Film challenges “official” narrative on military drone strikes

An edited version of this article was first published in The Express Tribune on Jan 12, 2014.

Islamabad  There is an apparent demand from human rights activists and some journalists to challenge the narrative pushed by officials on the military use of unmanned aerial vehicles or drones, especially the US drone strikes in Pakistan among other places.

It could perhaps be done by generating debate on the impact of drone strikes on innocent civilians living in the targeted areas and perhaps by overcoming the “invisibility” surrounding this technology through information gathering.

But generating that counter-narrative discourse and collecting information about drones and their victims is not an easy task. It might even seem impossible, given the secrecy surrounding the US drone campaign and the high level of inaccessibility of areas where these strikes are conducted, at least in Pakistan’s case.

Yet, there are some attempts to piece together information about drone strikes from disparate sources and make a case against the negative impact these strikes might be causing, as was obvious from the screening of the “Unseen War” and a subsequent panel discussion on the drone strikes in Pakistan on Saturday.

The film and panel discussion were organised by the Digital Rights Foundation, a Pakistani research-based advocacy organisation, at the ongoing third annual Cyber Secure Pakistan conference in Islamabad.

The film, produced by Tactical Technology Collective, an international nonprofit that aims to link rights activists with technology skills and tools, utilizes interviews with journalists, an academic and a technologist to give a basic understanding of Pakistan’s tribal areas and the drone technology that is being used by the US to target “militants” there.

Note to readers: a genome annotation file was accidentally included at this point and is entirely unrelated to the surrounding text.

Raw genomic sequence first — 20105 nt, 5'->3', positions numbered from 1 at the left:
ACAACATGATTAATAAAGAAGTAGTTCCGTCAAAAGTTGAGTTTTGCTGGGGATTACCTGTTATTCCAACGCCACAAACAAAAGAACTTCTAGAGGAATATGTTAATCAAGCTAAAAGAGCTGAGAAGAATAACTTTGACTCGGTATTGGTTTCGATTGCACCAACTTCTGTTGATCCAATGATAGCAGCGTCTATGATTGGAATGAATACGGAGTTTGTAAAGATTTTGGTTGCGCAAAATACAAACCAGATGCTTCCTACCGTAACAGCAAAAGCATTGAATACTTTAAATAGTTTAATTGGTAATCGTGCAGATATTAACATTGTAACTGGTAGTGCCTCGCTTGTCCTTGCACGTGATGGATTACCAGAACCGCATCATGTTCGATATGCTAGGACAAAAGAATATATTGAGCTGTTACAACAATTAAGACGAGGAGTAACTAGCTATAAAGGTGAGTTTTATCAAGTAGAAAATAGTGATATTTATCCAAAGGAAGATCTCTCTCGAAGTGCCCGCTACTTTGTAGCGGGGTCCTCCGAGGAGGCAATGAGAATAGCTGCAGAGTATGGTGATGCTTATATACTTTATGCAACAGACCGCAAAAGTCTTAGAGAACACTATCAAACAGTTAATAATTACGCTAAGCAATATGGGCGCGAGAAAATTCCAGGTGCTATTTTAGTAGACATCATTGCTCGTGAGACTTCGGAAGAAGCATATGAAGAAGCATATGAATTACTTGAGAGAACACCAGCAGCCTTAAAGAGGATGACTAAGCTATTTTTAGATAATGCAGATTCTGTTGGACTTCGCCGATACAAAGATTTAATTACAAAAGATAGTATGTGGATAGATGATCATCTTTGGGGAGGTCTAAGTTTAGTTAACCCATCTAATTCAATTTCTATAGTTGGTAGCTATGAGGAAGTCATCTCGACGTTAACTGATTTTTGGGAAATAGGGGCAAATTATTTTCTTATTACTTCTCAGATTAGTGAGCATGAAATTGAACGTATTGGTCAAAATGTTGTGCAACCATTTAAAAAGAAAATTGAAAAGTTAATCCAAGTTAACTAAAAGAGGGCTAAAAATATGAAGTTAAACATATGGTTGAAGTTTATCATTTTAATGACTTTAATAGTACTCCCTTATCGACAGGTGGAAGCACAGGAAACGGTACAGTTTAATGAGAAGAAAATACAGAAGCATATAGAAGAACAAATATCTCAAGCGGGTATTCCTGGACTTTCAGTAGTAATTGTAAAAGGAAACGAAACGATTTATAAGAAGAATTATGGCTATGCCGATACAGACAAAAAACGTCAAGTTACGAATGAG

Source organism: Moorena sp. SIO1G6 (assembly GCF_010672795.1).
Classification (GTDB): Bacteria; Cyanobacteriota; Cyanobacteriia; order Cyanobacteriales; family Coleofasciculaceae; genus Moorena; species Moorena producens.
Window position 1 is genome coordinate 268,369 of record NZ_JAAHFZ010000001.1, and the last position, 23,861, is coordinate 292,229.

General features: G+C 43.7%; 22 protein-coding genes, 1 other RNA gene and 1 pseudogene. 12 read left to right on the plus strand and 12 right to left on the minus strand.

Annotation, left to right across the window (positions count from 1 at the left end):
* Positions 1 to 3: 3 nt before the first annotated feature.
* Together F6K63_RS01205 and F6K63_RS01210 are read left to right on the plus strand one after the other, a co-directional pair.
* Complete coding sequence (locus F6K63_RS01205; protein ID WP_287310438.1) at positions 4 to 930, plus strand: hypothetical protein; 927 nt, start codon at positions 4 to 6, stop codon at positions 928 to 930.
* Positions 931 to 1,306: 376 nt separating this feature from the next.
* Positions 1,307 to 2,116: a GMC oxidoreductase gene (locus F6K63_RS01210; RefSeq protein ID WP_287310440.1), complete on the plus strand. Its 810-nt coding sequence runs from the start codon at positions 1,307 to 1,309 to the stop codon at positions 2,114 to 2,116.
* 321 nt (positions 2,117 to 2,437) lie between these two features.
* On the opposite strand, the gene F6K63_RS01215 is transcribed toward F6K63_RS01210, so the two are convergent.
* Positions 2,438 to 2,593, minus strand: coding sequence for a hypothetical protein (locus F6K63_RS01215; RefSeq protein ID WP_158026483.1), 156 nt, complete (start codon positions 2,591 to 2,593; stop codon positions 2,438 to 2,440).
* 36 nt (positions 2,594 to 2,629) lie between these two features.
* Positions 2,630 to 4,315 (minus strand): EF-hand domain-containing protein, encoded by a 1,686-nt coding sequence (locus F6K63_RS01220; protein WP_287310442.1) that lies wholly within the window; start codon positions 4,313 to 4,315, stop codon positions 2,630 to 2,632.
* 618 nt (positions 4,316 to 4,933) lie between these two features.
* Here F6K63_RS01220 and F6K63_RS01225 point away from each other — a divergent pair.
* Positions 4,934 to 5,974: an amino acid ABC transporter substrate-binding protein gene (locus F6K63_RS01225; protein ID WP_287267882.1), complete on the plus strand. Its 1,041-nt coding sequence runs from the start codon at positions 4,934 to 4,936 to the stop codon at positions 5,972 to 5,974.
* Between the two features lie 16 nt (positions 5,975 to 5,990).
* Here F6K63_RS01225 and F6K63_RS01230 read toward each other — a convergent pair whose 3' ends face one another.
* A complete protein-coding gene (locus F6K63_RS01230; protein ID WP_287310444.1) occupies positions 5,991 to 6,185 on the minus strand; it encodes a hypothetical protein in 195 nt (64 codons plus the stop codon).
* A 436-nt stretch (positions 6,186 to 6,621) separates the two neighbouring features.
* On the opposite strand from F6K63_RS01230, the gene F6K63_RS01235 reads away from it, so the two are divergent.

Through the interviews, the film tries to establish that the “covert” use of drones for killing militants allows its users “political, military and moral invisibility”. This invisibility, coupled, in Pakistan’s case, with the historical unequal treatment of, and control of information in, the tribal areas leads to self-censorship and indifference in journalistic reporting of the strikes.

But the film puts through the important question of whether drone strikes are legitimizing targeted killings. It also sheds light on the way information and communications technology could be used to collect and understand information about the strikes and their impact.

In the subsequent discussion, Shahzad Akbar, a legal fellow for UK-based organisation, Reprieve, said drone strikes are killing human beings “without due process by state, by any state.”

The United Nations has condemned drone strikes, they are against international law and Pakistan’s own constitution gives every citizen an absolute right to life, said Akbar, whose organisation is fighting a case in the Peshawar High Court on behalf of civilians killed in drone attacks.

The Bureau of Investigative Journalism estimates at least 416 civilians have been killed in US drone strikes in Pakistan between 2004 and 2013, but the bureau also states that only 1.5 per cent of drone casualties can be confirmed as “high-value targets.” The vast majority of drone’s victims — around 76 per cent of the total — fall in the grey area of “alleged combatants.”

During the discussion, Taha Siddiqui, an independent journalist who also appears in the film, said the narrative around the drones in Pakistan is controlled and people are not asking crucial questions about the presence of militants in a given location in the first place.

Another panelist, Sadaf Baig, who also appeared in the film, said the Federally Administered Tribal Areas (FATA) were an “information black hole” even before 9/11. Baig, who is a researcher and development communications student, said the infrastructural issues in FATA were compounded when the multi-stakeholder drone strikes began.

The three panelists agreed that there was a lack of information in the press regarding drone strikes. Akbar said the Pakistani media’s role is especially problematic.

“Civilian deaths in drone attacks are not front page news, but when Hakimullah Mehsud is killed it is on the front page,” he said. “It seems the sanctity of human life is not part of our (Pakistani media’s) reporting.”

The film’s producer, Marek Tuszynski, who joined the discussion via Skype, said the short film is part of a series called “Exposing the Invisible,” which looks at two things: a new way of investigating hidden information through collaboration and use of technology, and shedding light on the concept of invisibility in situations, such as drone strikes, where the aggressor usually has access to all information but people outside see nothing.

Siddiqui agreed with Marek and said that in the case of drone strikes there are independent tools and independent information out there, if only local journalists look beyond the official narrative.

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